Sugo alla Romana, featuring a chef's recipe blending Romano and Ricotta cheeses, olive oil and nuts, is a result of Lazio influences, most closely associated with Roman cuisine.
Sugo alla Genovese boasts a pesto combining basil, Parmesan cheese, olive oil and nuts. Small-leafed basil is a hallmark of the Liguria region, and of Genova's famous pestos--a smooth sauce created by grinding basil, olive oil, garlic, nuts and cheese.
Sugo alla Napoletana includes a mixture of tomatoes, onions, olive oil, red wine, garlic and herbs. The Campania region is well known for its tomatoes and other vegetables that grow in its fertile volcanic soil, and which often find their way into the restaurants of Naples.
After two years of development, Barilla believes Restaurant Creations fulfills the company mission: bringing authentic Italian food items to the U.S. and, while the result echoes that mission, it also follows closely along with another important component of Barilla's team, the consumer research division. Research in the U.S. found that Barilla's sauce consumers frequently referred to their travels to Italy and great food experiences in restaurants, often regarding Italy as the “gold standard for food and lifestyle,” says Wozniak. Those opinions, and the desire to bring such a restaurant experience into the home, prompted Barilla to set its developers in motion to create the Restaurant Creations line.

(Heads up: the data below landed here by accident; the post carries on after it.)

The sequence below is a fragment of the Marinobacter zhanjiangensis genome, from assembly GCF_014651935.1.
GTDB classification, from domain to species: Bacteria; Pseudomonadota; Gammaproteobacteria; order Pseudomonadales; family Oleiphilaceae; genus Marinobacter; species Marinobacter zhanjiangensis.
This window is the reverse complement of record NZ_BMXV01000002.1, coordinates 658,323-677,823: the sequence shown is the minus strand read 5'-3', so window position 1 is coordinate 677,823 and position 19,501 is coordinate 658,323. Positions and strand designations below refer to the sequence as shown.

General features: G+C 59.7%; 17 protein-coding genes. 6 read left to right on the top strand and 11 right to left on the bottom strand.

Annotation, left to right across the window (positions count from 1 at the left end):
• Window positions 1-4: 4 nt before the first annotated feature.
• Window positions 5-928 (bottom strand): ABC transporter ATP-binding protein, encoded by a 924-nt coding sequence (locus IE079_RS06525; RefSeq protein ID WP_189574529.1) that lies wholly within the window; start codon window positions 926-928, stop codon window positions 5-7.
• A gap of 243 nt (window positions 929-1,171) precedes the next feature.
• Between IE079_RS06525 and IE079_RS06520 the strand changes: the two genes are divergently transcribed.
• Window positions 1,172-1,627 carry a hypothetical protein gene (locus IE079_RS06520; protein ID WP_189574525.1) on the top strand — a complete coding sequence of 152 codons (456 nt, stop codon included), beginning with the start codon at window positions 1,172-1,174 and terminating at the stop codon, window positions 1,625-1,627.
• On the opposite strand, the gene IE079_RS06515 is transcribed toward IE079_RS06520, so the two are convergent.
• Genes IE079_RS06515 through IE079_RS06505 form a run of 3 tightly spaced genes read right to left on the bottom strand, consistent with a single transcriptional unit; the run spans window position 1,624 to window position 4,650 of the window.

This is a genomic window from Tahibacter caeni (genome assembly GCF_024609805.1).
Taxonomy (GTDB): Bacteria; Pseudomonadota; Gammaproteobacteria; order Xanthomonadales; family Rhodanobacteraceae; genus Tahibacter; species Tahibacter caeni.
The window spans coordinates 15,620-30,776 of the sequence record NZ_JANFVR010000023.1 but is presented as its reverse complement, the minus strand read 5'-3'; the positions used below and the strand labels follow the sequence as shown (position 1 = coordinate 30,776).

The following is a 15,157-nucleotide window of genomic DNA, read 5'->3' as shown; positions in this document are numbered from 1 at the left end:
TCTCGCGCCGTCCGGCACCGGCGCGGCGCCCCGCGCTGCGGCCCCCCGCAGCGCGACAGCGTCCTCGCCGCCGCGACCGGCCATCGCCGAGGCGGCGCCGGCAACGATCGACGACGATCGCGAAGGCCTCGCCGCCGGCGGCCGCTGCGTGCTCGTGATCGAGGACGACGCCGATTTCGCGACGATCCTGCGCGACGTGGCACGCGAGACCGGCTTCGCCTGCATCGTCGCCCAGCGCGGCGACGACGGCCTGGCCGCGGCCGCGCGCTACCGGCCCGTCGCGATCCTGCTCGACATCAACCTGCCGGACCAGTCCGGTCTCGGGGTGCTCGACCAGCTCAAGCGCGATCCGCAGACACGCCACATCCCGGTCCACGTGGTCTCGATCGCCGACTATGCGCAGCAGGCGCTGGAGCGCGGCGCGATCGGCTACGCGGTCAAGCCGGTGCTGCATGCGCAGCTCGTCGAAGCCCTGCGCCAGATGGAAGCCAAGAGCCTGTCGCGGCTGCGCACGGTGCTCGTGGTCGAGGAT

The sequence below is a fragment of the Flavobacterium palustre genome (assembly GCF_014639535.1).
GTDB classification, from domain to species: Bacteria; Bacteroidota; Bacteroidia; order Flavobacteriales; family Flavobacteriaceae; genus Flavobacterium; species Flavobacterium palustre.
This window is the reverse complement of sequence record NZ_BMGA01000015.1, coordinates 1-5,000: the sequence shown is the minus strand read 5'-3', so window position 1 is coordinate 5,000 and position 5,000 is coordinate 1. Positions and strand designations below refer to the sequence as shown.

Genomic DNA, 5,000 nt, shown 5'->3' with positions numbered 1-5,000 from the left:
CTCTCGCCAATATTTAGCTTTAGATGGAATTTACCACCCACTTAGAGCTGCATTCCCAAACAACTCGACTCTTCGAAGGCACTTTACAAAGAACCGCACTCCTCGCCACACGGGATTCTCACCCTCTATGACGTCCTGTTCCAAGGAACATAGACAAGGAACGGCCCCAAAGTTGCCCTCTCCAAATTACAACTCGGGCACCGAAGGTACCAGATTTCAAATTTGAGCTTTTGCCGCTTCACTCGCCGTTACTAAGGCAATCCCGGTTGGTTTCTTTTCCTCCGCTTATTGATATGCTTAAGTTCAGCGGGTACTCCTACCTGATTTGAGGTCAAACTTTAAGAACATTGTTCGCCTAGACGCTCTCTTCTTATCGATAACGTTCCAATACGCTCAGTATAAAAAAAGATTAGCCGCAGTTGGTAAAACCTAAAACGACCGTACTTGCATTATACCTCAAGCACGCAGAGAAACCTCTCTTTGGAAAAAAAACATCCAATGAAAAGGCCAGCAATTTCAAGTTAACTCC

That process would grow to entail an entire cross-functional team effort, all with the same goal in mind: the company's mission to deliver authentic Italian food items with a degree of convenience. Barilla concedes, however, that the convenience factor is not a driving force for the product. In fact, it is an element that is downplayed, as the company recognizes that, right or wrong, consumers typically relate convenience with a lower-quality product. As such, Barilla is focusing on the end product, the result of hour upon hour of development, at facilities thousands of miles apart. The company strives to deliver authentic Italian cuisine because, as Wozniak relates, “At the end of the day, if consumers can emulate Italian chefs at home, that is a great benefit.”
Sidebar 1:Masterfoods USA: Snickers Marathon Energy Bars